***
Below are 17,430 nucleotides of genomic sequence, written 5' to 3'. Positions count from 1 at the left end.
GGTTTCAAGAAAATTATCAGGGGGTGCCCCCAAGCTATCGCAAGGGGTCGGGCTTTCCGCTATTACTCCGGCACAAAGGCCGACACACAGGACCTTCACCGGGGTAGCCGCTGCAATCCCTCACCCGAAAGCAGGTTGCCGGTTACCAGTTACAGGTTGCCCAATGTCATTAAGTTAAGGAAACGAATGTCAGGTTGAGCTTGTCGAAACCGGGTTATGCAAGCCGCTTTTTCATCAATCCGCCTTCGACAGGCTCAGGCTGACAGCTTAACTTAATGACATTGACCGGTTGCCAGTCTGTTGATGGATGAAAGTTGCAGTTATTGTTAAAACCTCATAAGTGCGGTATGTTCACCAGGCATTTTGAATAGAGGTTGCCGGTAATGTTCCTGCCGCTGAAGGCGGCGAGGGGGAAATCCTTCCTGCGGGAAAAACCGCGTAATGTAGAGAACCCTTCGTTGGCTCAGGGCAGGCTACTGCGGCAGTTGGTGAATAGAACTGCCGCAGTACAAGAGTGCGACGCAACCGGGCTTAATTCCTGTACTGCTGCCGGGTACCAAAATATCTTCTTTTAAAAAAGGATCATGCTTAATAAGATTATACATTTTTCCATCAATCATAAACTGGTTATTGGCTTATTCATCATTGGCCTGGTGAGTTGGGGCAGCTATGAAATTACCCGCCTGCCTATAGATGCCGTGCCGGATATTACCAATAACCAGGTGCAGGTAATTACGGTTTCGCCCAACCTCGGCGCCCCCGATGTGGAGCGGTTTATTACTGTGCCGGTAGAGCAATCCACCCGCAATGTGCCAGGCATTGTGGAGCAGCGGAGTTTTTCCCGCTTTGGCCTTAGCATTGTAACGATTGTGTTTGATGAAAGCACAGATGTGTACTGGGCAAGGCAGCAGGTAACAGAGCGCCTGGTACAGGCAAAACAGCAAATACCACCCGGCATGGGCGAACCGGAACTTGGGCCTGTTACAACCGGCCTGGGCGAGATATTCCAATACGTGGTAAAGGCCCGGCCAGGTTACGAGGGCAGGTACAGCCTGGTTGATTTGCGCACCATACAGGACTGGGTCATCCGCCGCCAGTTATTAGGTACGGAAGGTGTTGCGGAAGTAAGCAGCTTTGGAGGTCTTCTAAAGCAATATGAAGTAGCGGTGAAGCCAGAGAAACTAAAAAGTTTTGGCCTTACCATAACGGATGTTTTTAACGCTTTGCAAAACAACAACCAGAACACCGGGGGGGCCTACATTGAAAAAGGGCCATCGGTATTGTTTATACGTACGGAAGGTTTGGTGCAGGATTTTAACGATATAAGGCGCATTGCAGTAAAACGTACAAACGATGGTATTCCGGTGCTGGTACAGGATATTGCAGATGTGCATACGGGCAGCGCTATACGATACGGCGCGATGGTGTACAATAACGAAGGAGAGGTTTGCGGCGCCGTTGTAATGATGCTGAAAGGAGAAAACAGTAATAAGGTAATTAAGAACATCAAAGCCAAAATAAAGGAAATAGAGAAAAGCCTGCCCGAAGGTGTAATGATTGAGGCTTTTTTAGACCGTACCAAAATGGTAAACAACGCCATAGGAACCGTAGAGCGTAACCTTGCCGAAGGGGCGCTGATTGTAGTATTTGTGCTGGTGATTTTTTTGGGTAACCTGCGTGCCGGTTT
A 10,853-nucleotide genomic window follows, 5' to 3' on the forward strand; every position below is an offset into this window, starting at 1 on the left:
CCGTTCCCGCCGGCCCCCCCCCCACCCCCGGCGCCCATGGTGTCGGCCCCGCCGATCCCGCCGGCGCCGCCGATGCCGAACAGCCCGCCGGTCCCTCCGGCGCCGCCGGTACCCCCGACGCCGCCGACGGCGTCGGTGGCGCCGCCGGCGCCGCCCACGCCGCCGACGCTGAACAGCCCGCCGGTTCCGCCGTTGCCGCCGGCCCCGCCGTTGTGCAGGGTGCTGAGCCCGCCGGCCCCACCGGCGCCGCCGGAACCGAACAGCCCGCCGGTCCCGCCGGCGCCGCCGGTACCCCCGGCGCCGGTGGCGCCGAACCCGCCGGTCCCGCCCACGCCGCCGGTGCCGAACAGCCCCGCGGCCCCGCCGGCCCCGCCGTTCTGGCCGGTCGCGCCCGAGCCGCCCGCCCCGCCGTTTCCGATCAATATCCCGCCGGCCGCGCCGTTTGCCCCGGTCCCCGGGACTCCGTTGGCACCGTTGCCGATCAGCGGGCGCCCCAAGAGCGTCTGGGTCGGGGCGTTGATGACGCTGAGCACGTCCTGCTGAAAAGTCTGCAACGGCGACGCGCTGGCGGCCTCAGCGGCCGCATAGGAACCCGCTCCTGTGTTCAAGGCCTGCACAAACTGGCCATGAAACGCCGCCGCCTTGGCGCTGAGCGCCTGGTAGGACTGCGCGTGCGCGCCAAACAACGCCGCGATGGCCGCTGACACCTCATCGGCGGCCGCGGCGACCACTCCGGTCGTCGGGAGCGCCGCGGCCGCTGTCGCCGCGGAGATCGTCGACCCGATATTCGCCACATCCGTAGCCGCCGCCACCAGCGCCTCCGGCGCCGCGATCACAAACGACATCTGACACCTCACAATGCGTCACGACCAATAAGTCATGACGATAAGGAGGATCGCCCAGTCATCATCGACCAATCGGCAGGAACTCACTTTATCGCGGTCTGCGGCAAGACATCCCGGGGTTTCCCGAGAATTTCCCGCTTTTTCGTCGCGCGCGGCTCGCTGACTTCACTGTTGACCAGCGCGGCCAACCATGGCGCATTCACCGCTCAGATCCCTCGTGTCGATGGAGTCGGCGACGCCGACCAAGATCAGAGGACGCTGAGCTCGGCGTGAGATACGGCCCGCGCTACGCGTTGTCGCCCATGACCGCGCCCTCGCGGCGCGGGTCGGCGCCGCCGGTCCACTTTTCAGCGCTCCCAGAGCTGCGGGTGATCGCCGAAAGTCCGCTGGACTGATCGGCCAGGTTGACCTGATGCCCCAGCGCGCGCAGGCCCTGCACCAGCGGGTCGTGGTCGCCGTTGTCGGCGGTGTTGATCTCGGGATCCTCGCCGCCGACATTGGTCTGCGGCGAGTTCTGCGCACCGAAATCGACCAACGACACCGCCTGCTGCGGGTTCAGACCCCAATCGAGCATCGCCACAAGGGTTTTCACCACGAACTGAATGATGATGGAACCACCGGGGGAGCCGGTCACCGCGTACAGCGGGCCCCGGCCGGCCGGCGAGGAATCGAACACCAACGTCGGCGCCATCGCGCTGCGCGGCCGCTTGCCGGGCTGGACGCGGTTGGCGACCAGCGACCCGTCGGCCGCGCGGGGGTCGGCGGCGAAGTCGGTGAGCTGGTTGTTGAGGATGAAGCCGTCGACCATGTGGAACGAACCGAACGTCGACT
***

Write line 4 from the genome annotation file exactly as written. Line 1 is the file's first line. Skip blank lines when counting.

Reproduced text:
CCGTTCCCGCCGGCCCCCCCCCCACCCCCGGCGCCCATGGTGTCGGCCCCGCCGATCCCGCCGGCGCCGCCGATGCCGAACAGCCCGCCGGTCCCTCCGGCGCCGCCGGTACCCCCGACGCCGCCGACGGCGTCGGTGGCGCCGCCGGCGCCGCCCACGCCGCCGACGCTGAACAGCCCGCCGGTTCCGCCGTTGCCGCCGGCCCCGCCGTTGTGCAGGGTGCTGAGCCCGCCGGCCCCACCGGCGCCGCCGGAACCGAACAGCCCGCCGGTCCCGCCGGCGCCGCCGGTACCCCCGGCGCCGGTGGCGCCGAACCCGCCGGTCCCGCCCACGCCGCCGGTGCCGAACAGCCCCGCGGCCCCGCCGGCCCCGCCGTTCTGGCCGGTCGCGCCCGAGCCGCCCGCCCCGCCGTTTCCGATCAATATCCCGCCGGCCGCGCCGTTTGCCCCGGTCCCCGGGACTCCGTTGGCACCGTTGCCGATCAGCGGGCGCCCCAAGAGCGTCTGGGTCGGGGCGTTGATGACGCTGAGCACGTCCTGCTGAAAAGTCTGCAACGGCGACGCGCTGGCGGCCTCAGCGGCCGCATAGGAACCCGCTCCTGTGTTCAAGGCCTGCACAAACTGGCCATGAAACGCCGCCGCCTTGGCGCTGAGCGCCTGGTAGGACTGCGCGTGCGCGCCAAACAACGCCGCGATGGCCGCTGACACCTCATCGGCGGCCGCGGCGACCACTCCGGTCGTCGGGAGCGCCGCGGCCGCTGTCGCCGCGGAGATCGTCGACCCGATATTCGCCACATCCGTAGCCGCCGCCACCAGCGCCTCCGGCGCCGCGATCACAAACGACATCTGACACCTCACAATGCGTCACGACCAATAAGTCATGACGATAAGGAGGATCGCCCAGTCATCATCGACCAATCGGCAGGAACTCACTTTATCGCGGTCTGCGGCAAGACATCCCGGGGTTTCCCGAGAATTTCCCGCTTTTTCGTCGCGCGCGGCTCGCTGACTTCACTGTTGACCAGCGCGGCCAACCATGGCGCATTCACCGCTCAGATCCCTCGTGTCGATGGAGTCGGCGACGCCGACCAAGATCAGAGGACGCTGAGCTCGGCGTGAGATACGGCCCGCGCTACGCGTTGTCGCCCATGACCGCGCCCTCGCGGCGCGGGTCGGCGCCGCCGGTCCACTTTTCAGCGCTCCCAGAGCTGCGGGTGATCGCCGAAAGTCCGCTGGACTGATCGGCCAGGTTGACCTGATGCCCCAGCGCGCGCAGGCCCTGCACCAGCGGGTCGTGGTCGCCGTTGTCGGCGGTGTTGATCTCGGGATCCTCGCCGCCGACATTGGTCTGCGGCGAGTTCTGCGCACCGAAATCGACCAACGACACCGCCTGCTGCGGGTTCAGACCCCAATCGAGCATCGCCACAAGGGTTTTCACCACGAACTGAATGATGATGGAACCACCGGGGGAGCCGGTCACCGCGTACAGCGGGCCCCGGCCGGCCGGCGAGGAATCGAACACCAACGTCGGCGCCATCGCGCTGCGCGGCCGCTTGCCGGGCTGGACGCGGTTGGCGACCAGCGACCCGTCGGCCGCGCGGGGGTCGGCGGCGAAGTCGGTGAGCTGGTTGTTGAGGATGAAGCCGTCGACCATGTGGAACGAACCGAACGTCGACT